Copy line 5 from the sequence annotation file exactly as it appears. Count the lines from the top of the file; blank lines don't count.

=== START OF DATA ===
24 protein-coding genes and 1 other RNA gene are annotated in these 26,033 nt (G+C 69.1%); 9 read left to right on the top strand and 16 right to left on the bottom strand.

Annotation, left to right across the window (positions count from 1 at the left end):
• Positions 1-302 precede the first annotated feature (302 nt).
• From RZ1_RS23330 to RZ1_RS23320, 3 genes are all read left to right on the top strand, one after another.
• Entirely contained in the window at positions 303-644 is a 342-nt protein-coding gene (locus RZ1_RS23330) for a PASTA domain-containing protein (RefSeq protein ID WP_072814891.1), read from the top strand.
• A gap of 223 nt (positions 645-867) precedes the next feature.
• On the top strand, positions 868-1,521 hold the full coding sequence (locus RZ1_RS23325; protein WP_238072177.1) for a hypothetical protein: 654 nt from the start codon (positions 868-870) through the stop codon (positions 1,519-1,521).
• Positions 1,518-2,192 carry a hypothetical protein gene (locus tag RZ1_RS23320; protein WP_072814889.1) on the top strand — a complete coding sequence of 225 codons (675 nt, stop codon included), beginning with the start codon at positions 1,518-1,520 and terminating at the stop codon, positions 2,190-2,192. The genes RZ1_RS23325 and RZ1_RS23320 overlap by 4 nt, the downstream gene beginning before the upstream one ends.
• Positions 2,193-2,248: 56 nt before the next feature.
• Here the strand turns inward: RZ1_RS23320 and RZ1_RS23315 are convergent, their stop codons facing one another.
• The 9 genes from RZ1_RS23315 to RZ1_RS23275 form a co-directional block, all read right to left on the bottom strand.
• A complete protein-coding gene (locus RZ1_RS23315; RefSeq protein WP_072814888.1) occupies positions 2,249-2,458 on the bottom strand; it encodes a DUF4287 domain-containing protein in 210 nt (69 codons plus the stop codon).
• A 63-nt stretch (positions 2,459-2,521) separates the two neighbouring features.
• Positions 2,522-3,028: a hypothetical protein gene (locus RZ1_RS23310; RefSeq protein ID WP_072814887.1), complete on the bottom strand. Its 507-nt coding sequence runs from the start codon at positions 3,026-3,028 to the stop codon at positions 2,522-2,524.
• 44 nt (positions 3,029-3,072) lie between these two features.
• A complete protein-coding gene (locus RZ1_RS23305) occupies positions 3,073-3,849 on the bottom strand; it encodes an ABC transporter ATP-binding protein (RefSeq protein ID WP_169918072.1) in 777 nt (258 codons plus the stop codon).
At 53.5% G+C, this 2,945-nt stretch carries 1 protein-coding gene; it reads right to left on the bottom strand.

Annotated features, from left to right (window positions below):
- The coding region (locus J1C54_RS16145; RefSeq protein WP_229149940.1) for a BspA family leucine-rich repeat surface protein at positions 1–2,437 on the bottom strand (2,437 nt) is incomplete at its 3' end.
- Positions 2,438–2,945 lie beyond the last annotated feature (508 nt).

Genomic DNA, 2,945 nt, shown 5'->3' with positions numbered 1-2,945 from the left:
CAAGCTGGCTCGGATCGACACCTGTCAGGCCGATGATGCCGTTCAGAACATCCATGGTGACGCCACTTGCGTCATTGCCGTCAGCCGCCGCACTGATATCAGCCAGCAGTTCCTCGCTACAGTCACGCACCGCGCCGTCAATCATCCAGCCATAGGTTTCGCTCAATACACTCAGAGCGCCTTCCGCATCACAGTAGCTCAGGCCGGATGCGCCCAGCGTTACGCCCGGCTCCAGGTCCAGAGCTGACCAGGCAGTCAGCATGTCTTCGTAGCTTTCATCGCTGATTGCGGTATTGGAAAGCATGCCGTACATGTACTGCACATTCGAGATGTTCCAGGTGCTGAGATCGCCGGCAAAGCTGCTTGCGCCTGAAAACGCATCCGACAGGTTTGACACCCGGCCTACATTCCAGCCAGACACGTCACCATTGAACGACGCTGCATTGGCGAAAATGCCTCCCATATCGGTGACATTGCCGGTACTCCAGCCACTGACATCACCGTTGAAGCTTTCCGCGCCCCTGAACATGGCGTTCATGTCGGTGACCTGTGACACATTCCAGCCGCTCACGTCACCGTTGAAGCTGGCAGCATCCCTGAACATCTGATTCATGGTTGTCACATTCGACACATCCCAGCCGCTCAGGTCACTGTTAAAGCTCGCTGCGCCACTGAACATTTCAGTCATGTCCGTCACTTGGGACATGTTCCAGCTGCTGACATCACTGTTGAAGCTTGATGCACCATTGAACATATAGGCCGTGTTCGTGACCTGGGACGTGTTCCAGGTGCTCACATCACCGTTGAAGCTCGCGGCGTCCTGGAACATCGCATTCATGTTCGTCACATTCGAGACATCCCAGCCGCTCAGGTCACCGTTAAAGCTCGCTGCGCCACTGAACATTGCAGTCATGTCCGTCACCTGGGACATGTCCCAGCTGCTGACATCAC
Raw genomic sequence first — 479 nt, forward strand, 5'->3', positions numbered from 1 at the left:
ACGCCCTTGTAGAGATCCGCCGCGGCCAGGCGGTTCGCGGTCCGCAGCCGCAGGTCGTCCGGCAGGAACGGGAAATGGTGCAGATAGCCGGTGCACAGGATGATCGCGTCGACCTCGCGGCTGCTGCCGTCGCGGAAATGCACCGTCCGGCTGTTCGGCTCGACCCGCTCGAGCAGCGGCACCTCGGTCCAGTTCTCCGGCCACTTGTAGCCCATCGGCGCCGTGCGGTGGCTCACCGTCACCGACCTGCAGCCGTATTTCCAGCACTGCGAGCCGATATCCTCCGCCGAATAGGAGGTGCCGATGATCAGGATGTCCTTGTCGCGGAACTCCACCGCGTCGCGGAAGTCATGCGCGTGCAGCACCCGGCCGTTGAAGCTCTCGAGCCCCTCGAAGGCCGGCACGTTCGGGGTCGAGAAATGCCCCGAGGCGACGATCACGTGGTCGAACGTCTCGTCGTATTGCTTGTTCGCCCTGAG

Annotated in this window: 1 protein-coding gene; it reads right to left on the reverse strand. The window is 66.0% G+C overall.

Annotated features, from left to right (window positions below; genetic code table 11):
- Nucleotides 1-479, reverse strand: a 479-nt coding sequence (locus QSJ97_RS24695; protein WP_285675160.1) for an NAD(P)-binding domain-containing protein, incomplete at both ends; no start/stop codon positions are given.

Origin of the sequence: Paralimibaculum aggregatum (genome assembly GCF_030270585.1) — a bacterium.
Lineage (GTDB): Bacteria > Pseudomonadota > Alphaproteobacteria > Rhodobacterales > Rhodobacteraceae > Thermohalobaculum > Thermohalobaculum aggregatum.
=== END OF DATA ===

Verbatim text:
• Entirely contained in the window at positions 303-644 is a 342-nt protein-coding gene (locus RZ1_RS23330) for a PASTA domain-containing protein (RefSeq protein ID WP_072814891.1), read from the top strand.